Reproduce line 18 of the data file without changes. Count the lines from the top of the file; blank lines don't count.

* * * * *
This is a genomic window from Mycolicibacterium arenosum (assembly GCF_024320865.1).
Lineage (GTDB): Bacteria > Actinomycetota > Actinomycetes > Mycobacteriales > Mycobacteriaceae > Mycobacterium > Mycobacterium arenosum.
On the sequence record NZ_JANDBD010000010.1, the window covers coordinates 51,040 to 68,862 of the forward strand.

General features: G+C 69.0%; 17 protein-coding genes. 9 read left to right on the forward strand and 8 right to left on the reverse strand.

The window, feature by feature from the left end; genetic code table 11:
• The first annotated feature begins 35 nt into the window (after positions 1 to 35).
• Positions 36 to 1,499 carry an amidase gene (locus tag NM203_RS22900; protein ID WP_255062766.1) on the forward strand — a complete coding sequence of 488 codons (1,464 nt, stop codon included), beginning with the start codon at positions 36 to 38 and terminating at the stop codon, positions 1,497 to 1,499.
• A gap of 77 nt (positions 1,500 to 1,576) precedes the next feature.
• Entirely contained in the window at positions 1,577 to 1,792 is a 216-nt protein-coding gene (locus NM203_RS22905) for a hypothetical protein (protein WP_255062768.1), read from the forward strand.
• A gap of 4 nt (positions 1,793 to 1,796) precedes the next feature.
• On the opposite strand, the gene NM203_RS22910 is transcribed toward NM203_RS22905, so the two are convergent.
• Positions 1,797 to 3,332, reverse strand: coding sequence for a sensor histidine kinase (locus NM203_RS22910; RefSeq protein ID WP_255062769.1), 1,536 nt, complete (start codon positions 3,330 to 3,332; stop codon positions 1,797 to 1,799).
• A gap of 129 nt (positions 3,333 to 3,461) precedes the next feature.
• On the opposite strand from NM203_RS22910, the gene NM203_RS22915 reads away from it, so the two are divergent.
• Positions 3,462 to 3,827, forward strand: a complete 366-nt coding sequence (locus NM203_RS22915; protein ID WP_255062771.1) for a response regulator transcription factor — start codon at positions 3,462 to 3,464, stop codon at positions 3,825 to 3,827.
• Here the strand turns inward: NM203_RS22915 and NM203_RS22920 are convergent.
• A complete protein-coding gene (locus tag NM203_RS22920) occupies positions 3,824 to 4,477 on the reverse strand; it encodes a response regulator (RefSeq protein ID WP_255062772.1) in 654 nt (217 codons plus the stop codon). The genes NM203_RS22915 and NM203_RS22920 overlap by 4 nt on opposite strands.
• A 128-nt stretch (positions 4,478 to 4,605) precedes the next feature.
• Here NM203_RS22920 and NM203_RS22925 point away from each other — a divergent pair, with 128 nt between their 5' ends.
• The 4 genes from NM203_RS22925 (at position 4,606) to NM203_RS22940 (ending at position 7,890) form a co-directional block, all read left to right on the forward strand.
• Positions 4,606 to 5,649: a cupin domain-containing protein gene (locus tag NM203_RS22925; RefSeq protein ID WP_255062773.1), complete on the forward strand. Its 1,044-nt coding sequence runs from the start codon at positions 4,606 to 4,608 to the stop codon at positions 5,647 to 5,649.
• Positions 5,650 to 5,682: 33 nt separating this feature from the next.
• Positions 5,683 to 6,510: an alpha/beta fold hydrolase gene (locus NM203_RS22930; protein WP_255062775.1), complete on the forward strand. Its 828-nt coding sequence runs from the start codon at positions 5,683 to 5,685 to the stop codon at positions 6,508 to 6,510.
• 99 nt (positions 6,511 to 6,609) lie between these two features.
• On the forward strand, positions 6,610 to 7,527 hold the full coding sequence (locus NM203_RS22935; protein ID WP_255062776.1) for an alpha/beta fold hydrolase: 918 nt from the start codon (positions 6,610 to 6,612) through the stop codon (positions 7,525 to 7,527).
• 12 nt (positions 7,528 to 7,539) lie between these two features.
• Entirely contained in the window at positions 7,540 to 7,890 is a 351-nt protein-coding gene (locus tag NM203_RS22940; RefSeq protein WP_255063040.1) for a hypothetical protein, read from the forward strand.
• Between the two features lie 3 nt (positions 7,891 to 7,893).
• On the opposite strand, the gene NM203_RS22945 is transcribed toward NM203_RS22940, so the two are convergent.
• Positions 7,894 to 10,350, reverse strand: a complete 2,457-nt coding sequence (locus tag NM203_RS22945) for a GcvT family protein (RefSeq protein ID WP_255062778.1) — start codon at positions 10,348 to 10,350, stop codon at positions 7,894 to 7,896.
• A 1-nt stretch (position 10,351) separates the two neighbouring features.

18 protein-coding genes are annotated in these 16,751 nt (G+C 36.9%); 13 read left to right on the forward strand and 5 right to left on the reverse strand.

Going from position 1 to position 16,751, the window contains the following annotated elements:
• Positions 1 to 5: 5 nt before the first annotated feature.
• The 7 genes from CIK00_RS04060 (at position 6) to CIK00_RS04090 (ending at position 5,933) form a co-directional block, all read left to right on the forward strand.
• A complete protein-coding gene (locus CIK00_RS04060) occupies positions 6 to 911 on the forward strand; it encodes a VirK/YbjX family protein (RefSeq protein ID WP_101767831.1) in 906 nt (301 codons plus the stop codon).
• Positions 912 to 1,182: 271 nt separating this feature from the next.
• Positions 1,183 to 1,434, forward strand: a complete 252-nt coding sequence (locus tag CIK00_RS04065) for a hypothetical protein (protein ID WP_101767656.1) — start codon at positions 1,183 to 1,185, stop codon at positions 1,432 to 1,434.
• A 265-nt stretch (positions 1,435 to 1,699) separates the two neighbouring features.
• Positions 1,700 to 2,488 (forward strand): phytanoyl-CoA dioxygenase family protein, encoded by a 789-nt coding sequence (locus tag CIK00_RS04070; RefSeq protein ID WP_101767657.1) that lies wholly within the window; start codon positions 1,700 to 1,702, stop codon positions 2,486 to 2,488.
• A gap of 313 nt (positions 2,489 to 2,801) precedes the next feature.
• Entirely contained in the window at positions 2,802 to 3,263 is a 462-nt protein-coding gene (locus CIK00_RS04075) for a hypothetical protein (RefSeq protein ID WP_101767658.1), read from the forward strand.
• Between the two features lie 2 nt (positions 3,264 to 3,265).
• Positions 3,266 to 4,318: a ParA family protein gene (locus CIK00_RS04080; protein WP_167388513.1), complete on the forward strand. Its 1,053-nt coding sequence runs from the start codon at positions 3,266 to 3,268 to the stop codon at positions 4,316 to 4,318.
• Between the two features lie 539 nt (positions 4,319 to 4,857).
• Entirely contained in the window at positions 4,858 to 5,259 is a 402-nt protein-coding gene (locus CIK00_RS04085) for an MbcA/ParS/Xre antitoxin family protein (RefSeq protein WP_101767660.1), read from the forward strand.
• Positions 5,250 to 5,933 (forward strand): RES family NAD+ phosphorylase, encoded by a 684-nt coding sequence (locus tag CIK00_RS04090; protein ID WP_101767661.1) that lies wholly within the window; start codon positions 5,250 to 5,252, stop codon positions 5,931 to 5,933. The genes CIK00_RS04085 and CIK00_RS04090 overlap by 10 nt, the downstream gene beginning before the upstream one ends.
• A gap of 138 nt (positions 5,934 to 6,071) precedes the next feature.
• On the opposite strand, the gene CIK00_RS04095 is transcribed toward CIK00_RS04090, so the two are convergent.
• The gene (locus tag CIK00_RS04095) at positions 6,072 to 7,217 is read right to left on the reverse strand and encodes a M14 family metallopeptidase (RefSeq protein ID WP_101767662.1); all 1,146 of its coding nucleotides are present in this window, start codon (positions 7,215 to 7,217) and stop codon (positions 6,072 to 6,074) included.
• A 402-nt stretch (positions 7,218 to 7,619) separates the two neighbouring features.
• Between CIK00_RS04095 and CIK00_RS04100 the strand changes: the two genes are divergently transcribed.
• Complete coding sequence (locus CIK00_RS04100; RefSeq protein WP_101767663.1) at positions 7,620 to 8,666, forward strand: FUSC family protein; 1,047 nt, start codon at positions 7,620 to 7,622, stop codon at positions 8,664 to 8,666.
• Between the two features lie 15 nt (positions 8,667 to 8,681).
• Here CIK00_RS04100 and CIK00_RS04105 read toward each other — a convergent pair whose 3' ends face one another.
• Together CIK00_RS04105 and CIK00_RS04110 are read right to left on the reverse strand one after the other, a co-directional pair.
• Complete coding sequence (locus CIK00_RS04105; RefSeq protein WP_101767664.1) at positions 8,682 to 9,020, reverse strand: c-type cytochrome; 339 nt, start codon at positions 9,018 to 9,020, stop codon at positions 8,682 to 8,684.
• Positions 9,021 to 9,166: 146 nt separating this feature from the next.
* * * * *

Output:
• A 128-nt stretch (positions 4,478 to 4,605) precedes the next feature.